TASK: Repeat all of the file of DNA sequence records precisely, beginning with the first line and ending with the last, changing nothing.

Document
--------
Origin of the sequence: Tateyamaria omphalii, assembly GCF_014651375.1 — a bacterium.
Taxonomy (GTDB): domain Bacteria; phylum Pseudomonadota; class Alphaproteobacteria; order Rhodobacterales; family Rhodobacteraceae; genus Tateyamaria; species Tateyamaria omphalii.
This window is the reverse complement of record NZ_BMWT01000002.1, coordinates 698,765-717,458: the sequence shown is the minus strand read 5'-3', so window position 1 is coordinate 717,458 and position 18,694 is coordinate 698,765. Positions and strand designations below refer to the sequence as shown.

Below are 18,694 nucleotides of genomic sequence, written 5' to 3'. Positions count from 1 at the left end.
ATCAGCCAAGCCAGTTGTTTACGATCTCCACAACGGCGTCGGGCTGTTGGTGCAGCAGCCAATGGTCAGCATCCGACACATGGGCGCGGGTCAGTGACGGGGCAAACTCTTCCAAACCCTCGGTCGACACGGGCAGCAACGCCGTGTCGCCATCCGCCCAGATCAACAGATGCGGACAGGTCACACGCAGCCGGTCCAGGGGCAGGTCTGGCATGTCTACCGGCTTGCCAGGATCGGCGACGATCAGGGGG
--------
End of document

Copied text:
Origin of the sequence: Tateyamaria omphalii, assembly GCF_014651375.1 — a bacterium.
Taxonomy (GTDB): domain Bacteria; phylum Pseudomonadota; class Alphaproteobacteria; order Rhodobacterales; family Rhodobacteraceae; genus Tateyamaria; species Tateyamaria omphalii.
This window is the reverse complement of record NZ_BMWT01000002.1, coordinates 698,765-717,458: the sequence shown is the minus strand read 5'-3', so window position 1 is coordinate 717,458 and position 18,694 is coordinate 698,765. Positions and strand designations below refer to the sequence as shown.

Below are 18,694 nucleotides of genomic sequence, written 5' to 3'. Positions count from 1 at the left end.
ATCAGCCAAGCCAGTTGTTTACGATCTCCACAACGGCGTCGGGCTGTTGGTGCAGCAGCCAATGGTCAGCATCCGACACATGGGCGCGGGTCAGTGACGGGGCAAACTCTTCCAAACCCTCGGTCGACACGGGCAGCAACGCCGTGTCGCCATCCGCCCAGATCAACAGATGCGGACAGGTCACACGCAGCCGGTCCAGGGGCAGGTCTGGCATGTCTACCGGCTTGCCAGGATCGGCGACGATCAGGGGG